Saturday, May 9, 2009

FLASHBACK: Soap Writing Can Be Draining 1984


By Diane Haithman
Lexington Herald-Leader
November 29, 1984

"Alice looks around, her heart and mind pulling in opposite directions, and then she notices a wrapped box and opens it. Inside is another note, which she reads: "Speaking of keys, this opens a wonderful cottage outside the capital . . . yours. And ours. Larry." She slumps to the sofa, doesn't know what to think, then tries not to think about it by putting the TV on . . . but she sees a campaign announcement for Larry, and she cringes, love and hate burning in her blood."
- From a story outline for an episode of DAYS OF OUR LIVES

HOLLYWOOD - Such is the stuff of soap opera. And the question burning as hot as Alice's fevered blood is this: Will the people who wrote that laugh and cry with their characters, work agonizing deadlines, make about $75,000 a year, and live happily ever after in sunny Los Angeles?

Well, let's tune to Hollywood's Sunset Gower Studios, where DAYS OF OUR LIVES is written, for an afternoon and find out.

DAYS head writer Sheri Anderson and her staff returned several days ago from one of their periodic cloistered retreats in Palm Springs, where they toyed with the life-and-death details of the coming months of their characters' lives.

They call the long-range story projection for a soap opera "the bible," and Anderson's co-headwriter, Thom Racina, explained why.

"It's almost like playing God - that's the greatest part. You decided who lives and dies, and who has an affair. It's quite wonderful," he said happily. "And then you go home to your own rotten life. You don't have that power in real life. But it's funny - you have power over (the story), but it also takes on its own life. You almost say, 'Oooh, what's going to happen next?' "

Lest you consider the job of wreaking havoc with fictional lives trivial, consider this fact: 60 to 80 percent of network TV revenues come from daytime programming - and most of that is soaps.

"In a sense, daytime television supports nighttime TV," said Jean Rouverol, whose new book, "Writing for the Soaps," (Writer's Digest Books, hardcover $14.95) will be on the bookshelves soon. "You can see why the networks love to produce soap opera."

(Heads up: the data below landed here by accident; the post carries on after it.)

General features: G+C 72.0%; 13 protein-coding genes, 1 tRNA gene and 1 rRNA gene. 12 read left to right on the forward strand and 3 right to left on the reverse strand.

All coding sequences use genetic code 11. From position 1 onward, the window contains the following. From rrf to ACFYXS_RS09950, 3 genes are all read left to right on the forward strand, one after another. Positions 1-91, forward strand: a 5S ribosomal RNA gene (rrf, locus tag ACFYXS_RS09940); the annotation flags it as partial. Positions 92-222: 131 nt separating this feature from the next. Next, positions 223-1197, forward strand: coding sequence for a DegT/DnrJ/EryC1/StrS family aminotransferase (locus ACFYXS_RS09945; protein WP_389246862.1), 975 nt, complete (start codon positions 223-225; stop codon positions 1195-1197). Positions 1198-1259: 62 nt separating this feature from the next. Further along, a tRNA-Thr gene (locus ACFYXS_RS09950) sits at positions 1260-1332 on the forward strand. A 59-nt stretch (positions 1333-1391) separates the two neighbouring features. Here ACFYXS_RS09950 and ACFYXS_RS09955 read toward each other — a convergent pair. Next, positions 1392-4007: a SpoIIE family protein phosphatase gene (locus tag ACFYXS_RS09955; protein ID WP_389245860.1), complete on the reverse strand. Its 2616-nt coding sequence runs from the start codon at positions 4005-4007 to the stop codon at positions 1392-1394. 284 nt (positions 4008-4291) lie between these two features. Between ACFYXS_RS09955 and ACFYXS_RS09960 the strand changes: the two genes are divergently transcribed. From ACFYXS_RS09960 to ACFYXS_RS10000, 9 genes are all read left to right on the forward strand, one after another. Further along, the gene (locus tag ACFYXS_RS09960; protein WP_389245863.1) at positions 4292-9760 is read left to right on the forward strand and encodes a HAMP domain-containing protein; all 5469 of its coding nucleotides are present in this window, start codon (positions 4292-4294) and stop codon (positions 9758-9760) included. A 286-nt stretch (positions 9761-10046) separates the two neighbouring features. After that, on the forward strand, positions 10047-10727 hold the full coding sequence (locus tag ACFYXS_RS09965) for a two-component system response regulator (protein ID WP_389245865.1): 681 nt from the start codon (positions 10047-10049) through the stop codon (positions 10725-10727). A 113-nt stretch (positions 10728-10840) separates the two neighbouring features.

In 1983, GENERAL HOSPITAL earned twice as much money as DALLAS did.

According to Rouverol, one reason soaps reap so much profit is that they are cheap to produce. The cost of producing one nighttime episode of DALLAS is $900,000. An entire week of soap episodes might cost between $300,000 and $400,000. Salaries for both performers and writers are lower, too, but, as Anderson said, the work is steadier. She estimates that a soap writer working year-round might earn $75,000 a year or more; a nighttime writer might make twice the salary per episode but won't work year-round.

Anderson began her soap writing career on DAYS OF OUR LIVES back when the show was the No. 1 soap, then got a job writing for GENERAL HOSPITAL when it became No. 1. Now, upon returning to DAYS, with its mediocre ratings, Anderson said: "The one thing you can say now is, OK, let's give anything crazy a try, it might help.

"And the best ideas always come when someone sits down and starts to say, 'I know this is really stupid, I shouldn't even say it, but . . ."

Rouverol began her career writing love stories for women's magazines, then moved on to radio and TV soaps. In the early days of soap opera, she said, each soap had one head writer, who wrote the long-range plot of three to five months for the series.

The head writer then broke that down into five daily outlines, each one of which went to a different associate writer to be turned into dialogue (the one with the greatest flair for suspense usually wrote Friday's cliffhanger script).

The associate writers worked at home on one coast or the other, communicating with the head writer by phone or mail.

Although head writers and associate writers still exist, they rarely interact by mail any more. Writers usually live in the city where their soap is produced, and work as a team rather than separately.

Plot decisions are often affected by mail from the viewers. "When you get hired on a new show, you don't just have a blood bath, and kill everybody off," Anderson explained. "Because most of the time, even if a show is faltering, there is a loyal audience, and you have to keep everybody happy."

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